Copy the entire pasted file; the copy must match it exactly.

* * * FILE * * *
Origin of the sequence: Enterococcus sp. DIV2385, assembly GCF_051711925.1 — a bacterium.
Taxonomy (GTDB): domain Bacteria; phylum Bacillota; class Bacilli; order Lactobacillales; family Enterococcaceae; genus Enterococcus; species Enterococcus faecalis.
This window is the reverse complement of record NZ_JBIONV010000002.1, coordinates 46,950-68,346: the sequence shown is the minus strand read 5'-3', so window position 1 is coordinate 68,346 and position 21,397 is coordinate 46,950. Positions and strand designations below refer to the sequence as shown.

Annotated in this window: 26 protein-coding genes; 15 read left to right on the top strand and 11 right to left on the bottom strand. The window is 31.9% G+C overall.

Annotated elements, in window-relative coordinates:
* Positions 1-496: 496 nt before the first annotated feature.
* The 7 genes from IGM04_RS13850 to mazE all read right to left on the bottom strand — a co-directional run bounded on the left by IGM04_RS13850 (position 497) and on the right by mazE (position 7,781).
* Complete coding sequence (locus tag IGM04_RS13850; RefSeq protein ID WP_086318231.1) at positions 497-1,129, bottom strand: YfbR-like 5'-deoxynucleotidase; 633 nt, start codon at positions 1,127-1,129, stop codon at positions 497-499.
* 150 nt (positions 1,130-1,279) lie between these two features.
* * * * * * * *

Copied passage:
Origin of the sequence: Enterococcus sp. DIV2385, assembly GCF_051711925.1 — a bacterium.
Taxonomy (GTDB): domain Bacteria; phylum Bacillota; class Bacilli; order Lactobacillales; family Enterococcaceae; genus Enterococcus; species Enterococcus faecalis.
This window is the reverse complement of record NZ_JBIONV010000002.1, coordinates 46,950-68,346: the sequence shown is the minus strand read 5'-3', so window position 1 is coordinate 68,346 and position 21,397 is coordinate 46,950. Positions and strand designations below refer to the sequence as shown.

Annotated in this window: 26 protein-coding genes; 15 read left to right on the top strand and 11 right to left on the bottom strand. The window is 31.9% G+C overall.

Annotated elements, in window-relative coordinates:
* Positions 1-496: 496 nt before the first annotated feature.
* The 7 genes from IGM04_RS13850 to mazE all read right to left on the bottom strand — a co-directional run bounded on the left by IGM04_RS13850 (position 497) and on the right by mazE (position 7,781).
* Complete coding sequence (locus tag IGM04_RS13850; RefSeq protein ID WP_086318231.1) at positions 497-1,129, bottom strand: YfbR-like 5'-deoxynucleotidase; 633 nt, start codon at positions 1,127-1,129, stop codon at positions 497-499.
* 150 nt (positions 1,130-1,279) lie between these two features.